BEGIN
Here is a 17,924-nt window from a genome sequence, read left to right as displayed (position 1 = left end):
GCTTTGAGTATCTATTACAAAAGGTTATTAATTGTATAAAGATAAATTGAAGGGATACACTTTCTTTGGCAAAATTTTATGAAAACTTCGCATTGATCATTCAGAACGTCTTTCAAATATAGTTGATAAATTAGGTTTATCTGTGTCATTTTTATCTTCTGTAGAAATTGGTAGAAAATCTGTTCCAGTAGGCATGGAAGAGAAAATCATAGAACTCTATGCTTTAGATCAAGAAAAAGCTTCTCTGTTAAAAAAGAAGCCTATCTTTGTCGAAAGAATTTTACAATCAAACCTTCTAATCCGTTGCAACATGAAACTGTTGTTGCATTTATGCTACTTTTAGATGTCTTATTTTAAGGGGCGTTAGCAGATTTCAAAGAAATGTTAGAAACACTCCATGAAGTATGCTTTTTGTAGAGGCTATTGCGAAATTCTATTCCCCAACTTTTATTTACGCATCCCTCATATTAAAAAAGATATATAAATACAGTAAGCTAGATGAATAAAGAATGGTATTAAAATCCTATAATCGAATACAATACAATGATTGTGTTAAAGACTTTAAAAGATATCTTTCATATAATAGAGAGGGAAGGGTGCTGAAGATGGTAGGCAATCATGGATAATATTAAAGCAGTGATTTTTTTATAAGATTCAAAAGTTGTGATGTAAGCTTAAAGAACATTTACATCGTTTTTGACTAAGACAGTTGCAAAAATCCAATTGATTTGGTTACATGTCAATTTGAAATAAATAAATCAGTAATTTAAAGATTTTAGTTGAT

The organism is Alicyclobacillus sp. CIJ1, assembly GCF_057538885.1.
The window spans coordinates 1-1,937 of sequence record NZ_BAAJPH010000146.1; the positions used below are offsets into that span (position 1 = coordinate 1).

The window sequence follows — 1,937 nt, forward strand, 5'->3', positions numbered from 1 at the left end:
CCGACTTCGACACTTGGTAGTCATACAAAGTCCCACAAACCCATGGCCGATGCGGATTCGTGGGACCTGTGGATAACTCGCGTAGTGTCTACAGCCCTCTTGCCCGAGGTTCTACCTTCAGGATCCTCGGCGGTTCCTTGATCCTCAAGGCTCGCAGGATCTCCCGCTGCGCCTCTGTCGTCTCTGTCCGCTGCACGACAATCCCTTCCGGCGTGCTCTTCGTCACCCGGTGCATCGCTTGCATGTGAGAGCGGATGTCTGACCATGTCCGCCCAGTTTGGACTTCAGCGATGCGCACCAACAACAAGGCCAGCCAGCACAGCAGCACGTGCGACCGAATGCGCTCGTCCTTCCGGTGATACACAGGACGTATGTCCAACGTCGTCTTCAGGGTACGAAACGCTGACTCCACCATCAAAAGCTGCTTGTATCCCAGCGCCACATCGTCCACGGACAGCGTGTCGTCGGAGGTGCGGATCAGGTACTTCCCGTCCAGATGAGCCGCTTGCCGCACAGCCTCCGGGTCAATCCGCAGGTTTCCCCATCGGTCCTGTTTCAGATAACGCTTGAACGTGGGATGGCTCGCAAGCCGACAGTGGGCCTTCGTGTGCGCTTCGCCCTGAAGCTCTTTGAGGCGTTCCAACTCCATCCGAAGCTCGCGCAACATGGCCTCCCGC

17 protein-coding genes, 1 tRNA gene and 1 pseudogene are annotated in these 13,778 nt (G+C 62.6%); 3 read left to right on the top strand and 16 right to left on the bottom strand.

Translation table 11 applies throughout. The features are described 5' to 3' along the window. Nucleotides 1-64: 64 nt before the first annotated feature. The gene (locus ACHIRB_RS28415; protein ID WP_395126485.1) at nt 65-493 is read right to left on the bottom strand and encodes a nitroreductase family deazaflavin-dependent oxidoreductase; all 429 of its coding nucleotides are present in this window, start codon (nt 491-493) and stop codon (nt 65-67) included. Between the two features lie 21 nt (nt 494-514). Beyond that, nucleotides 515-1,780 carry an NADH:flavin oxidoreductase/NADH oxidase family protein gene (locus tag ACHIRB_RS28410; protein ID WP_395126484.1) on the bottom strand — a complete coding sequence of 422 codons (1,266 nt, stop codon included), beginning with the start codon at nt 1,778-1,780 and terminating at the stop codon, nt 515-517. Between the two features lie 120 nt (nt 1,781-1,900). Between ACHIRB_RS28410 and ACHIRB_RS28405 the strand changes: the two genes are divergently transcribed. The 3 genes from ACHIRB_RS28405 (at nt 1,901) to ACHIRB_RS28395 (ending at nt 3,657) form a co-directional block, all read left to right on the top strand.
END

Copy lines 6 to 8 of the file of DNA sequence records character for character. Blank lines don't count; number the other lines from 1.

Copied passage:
CCGACTTCGACACTTGGTAGTCATACAAAGTCCCACAAACCCATGGCCGATGCGGATTCGTGGGACCTGTGGATAACTCGCGTAGTGTCTACAGCCCTCTTGCCCGAGGTTCTACCTTCAGGATCCTCGGCGGTTCCTTGATCCTCAAGGCTCGCAGGATCTCCCGCTGCGCCTCTGTCGTCTCTGTCCGCTGCACGACAATCCCTTCCGGCGTGCTCTTCGTCACCCGGTGCATCGCTTGCATGTGAGAGCGGATGTCTGACCATGTCCGCCCAGTTTGGACTTCAGCGATGCGCACCAACAACAAGGCCAGCCAGCACAGCAGCACGTGCGACCGAATGCGCTCGTCCTTCCGGTGATACACAGGACGTATGTCCAACGTCGTCTTCAGGGTACGAAACGCTGACTCCACCATCAAAAGCTGCTTGTATCCCAGCGCCACATCGTCCACGGACAGCGTGTCGTCGGAGGTGCGGATCAGGTACTTCCCGTCCAGATGAGCCGCTTGCCGCACAGCCTCCGGGTCAATCCGCAGGTTTCCCCATCGGTCCTGTTTCAGATAACGCTTGAACGTGGGATGGCTCGCAAGCCGACAGTGGGCCTTCGTGTGCGCTTCGCCCTGAAGCTCTTTGAGGCGTTCCAACTCCATCCGAAGCTCGCGCAACATGGCCTCCCGC

17 protein-coding genes, 1 tRNA gene and 1 pseudogene are annotated in these 13,778 nt (G+C 62.6%); 3 read left to right on the top strand and 16 right to left on the bottom strand.

Translation table 11 applies throughout. The features are described 5' to 3' along the window. Nucleotides 1-64: 64 nt before the first annotated feature. The gene (locus ACHIRB_RS28415; protein ID WP_395126485.1) at nt 65-493 is read right to left on the bottom strand and encodes a nitroreductase family deazaflavin-dependent oxidoreductase; all 429 of its coding nucleotides are present in this window, start codon (nt 491-493) and stop codon (nt 65-67) included. Between the two features lie 21 nt (nt 494-514). Beyond that, nucleotides 515-1,780 carry an NADH:flavin oxidoreductase/NADH oxidase family protein gene (locus tag ACHIRB_RS28410; protein ID WP_395126484.1) on the bottom strand — a complete coding sequence of 422 codons (1,266 nt, stop codon included), beginning with the start codon at nt 1,778-1,780 and terminating at the stop codon, nt 515-517. Between the two features lie 120 nt (nt 1,781-1,900). Between ACHIRB_RS28410 and ACHIRB_RS28405 the strand changes: the two genes are divergently transcribed. The 3 genes from ACHIRB_RS28405 (at nt 1,901) to ACHIRB_RS28395 (ending at nt 3,657) form a co-directional block, all read left to right on the top strand.